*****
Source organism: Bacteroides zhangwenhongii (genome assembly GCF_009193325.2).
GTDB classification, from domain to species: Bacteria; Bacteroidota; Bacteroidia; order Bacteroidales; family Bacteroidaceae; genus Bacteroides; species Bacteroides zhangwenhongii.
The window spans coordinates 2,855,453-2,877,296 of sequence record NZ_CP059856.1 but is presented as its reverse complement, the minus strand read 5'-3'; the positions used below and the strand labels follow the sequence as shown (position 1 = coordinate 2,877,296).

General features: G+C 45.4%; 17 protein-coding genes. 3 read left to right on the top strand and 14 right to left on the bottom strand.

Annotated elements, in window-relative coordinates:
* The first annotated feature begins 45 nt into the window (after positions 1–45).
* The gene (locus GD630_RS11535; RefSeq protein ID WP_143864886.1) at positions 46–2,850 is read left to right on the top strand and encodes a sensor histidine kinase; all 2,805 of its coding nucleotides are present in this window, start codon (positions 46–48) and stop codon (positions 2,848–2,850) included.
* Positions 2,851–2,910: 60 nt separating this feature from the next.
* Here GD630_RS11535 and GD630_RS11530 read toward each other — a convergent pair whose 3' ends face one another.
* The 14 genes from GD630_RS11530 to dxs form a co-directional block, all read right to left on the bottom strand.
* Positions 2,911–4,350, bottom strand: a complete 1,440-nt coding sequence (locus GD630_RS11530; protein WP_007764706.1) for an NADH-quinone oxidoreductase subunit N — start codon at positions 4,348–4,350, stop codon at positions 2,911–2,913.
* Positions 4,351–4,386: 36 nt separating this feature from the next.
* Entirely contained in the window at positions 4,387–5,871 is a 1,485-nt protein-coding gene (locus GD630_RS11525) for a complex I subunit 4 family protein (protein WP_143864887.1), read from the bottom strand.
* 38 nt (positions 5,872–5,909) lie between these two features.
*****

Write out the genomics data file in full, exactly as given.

Source organism: Bacteroides zhangwenhongii (genome assembly GCF_009193325.2).
GTDB classification, from domain to species: Bacteria; Bacteroidota; Bacteroidia; order Bacteroidales; family Bacteroidaceae; genus Bacteroides; species Bacteroides zhangwenhongii.
The window spans coordinates 2,855,453-2,877,296 of sequence record NZ_CP059856.1 but is presented as its reverse complement, the minus strand read 5'-3'; the positions used below and the strand labels follow the sequence as shown (position 1 = coordinate 2,877,296).

General features: G+C 45.4%; 17 protein-coding genes. 3 read left to right on the top strand and 14 right to left on the bottom strand.

Annotated elements, in window-relative coordinates:
* The first annotated feature begins 45 nt into the window (after positions 1–45).
* The gene (locus GD630_RS11535; RefSeq protein ID WP_143864886.1) at positions 46–2,850 is read left to right on the top strand and encodes a sensor histidine kinase; all 2,805 of its coding nucleotides are present in this window, start codon (positions 46–48) and stop codon (positions 2,848–2,850) included.
* Positions 2,851–2,910: 60 nt separating this feature from the next.
* Here GD630_RS11535 and GD630_RS11530 read toward each other — a convergent pair whose 3' ends face one another.
* The 14 genes from GD630_RS11530 to dxs form a co-directional block, all read right to left on the bottom strand.
* Positions 2,911–4,350, bottom strand: a complete 1,440-nt coding sequence (locus GD630_RS11530; protein WP_007764706.1) for an NADH-quinone oxidoreductase subunit N — start codon at positions 4,348–4,350, stop codon at positions 2,911–2,913.
* Positions 4,351–4,386: 36 nt separating this feature from the next.
* Entirely contained in the window at positions 4,387–5,871 is a 1,485-nt protein-coding gene (locus GD630_RS11525) for a complex I subunit 4 family protein (protein WP_143864887.1), read from the bottom strand.
* 38 nt (positions 5,872–5,909) lie between these two features.